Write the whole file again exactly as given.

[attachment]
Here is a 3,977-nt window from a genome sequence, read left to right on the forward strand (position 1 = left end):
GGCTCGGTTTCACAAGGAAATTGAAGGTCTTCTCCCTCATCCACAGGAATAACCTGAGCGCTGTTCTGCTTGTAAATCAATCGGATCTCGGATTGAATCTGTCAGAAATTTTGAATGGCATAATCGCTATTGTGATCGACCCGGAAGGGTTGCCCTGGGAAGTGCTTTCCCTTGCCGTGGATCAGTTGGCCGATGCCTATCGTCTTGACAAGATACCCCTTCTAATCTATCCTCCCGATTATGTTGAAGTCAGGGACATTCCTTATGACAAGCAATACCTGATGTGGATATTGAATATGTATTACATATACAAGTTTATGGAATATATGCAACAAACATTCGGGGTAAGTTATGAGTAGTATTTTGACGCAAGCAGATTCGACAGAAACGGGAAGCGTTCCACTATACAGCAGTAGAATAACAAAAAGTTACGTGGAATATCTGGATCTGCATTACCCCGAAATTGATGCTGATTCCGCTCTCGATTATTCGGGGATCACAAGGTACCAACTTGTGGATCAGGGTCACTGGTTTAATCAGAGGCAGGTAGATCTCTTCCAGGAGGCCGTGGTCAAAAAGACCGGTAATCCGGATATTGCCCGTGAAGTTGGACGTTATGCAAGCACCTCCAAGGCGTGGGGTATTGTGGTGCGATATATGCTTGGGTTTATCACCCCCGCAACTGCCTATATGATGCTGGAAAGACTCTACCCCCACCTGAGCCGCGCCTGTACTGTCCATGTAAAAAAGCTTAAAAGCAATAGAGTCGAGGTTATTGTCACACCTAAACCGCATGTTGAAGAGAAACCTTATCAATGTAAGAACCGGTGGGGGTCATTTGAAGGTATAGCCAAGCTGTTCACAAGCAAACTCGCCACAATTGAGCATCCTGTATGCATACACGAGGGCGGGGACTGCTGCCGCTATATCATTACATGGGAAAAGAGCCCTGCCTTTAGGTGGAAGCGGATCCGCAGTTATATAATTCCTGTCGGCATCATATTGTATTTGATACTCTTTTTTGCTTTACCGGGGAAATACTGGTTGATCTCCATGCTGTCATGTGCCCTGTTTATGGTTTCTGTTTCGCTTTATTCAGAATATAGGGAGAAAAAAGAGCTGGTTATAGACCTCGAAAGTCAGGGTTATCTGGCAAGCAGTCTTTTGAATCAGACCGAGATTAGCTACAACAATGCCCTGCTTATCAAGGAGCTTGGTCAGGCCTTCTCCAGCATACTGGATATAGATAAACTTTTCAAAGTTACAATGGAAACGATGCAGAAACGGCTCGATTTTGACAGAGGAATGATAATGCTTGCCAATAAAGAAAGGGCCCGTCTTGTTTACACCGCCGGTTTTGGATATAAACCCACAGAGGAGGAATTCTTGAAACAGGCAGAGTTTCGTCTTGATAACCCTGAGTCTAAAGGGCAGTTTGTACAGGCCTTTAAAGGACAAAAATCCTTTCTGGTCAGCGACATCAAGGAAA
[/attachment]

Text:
Here is a 3,977-nt window from a genome sequence, read left to right on the forward strand (position 1 = left end):
GGCTCGGTTTCACAAGGAAATTGAAGGTCTTCTCCCTCATCCACAGGAATAACCTGAGCGCTGTTCTGCTTGTAAATCAATCGGATCTCGGATTGAATCTGTCAGAAATTTTGAATGGCATAATCGCTATTGTGATCGACCCGGAAGGGTTGCCCTGGGAAGTGCTTTCCCTTGCCGTGGATCAGTTGGCCGATGCCTATCGTCTTGACAAGATACCCCTTCTAATCTATCCTCCCGATTATGTTGAAGTCAGGGACATTCCTTATGACAAGCAATACCTGATGTGGATATTGAATATGTATTACATATACAAGTTTATGGAATATATGCAACAAACATTCGGGGTAAGTTATGAGTAGTATTTTGACGCAAGCAGATTCGACAGAAACGGGAAGCGTTCCACTATACAGCAGTAGAATAACAAAAAGTTACGTGGAATATCTGGATCTGCATTACCCCGAAATTGATGCTGATTCCGCTCTCGATTATTCGGGGATCACAAGGTACCAACTTGTGGATCAGGGTCACTGGTTTAATCAGAGGCAGGTAGATCTCTTCCAGGAGGCCGTGGTCAAAAAGACCGGTAATCCGGATATTGCCCGTGAAGTTGGACGTTATGCAAGCACCTCCAAGGCGTGGGGTATTGTGGTGCGATATATGCTTGGGTTTATCACCCCCGCAACTGCCTATATGATGCTGGAAAGACTCTACCCCCACCTGAGCCGCGCCTGTACTGTCCATGTAAAAAAGCTTAAAAGCAATAGAGTCGAGGTTATTGTCACACCTAAACCGCATGTTGAAGAGAAACCTTATCAATGTAAGAACCGGTGGGGGTCATTTGAAGGTATAGCCAAGCTGTTCACAAGCAAACTCGCCACAATTGAGCATCCTGTATGCATACACGAGGGCGGGGACTGCTGCCGCTATATCATTACATGGGAAAAGAGCCCTGCCTTTAGGTGGAAGCGGATCCGCAGTTATATAATTCCTGTCGGCATCATATTGTATTTGATACTCTTTTTTGCTTTACCGGGGAAATACTGGTTGATCTCCATGCTGTCATGTGCCCTGTTTATGGTTTCTGTTTCGCTTTATTCAGAATATAGGGAGAAAAAAGAGCTGGTTATAGACCTCGAAAGTCAGGGTTATCTGGCAAGCAGTCTTTTGAATCAGACCGAGATTAGCTACAACAATGCCCTGCTTATCAAGGAGCTTGGTCAGGCCTTCTCCAGCATACTGGATATAGATAAACTTTTCAAAGTTACAATGGAAACGATGCAGAAACGGCTCGATTTTGACAGAGGAATGATAATGCTTGCCAATAAAGAAAGGGCCCGTCTTGTTTACACCGCCGGTTTTGGATATAAACCCACAGAGGAGGAATTCTTGAAACAGGCAGAGTTTCGTCTTGATAACCCTGAGTCTAAAGGGCAGTTTGTACAGGCCTTTAAAGGACAAAAATCCTTTCTGGTCAGCGACATCAAGGAAA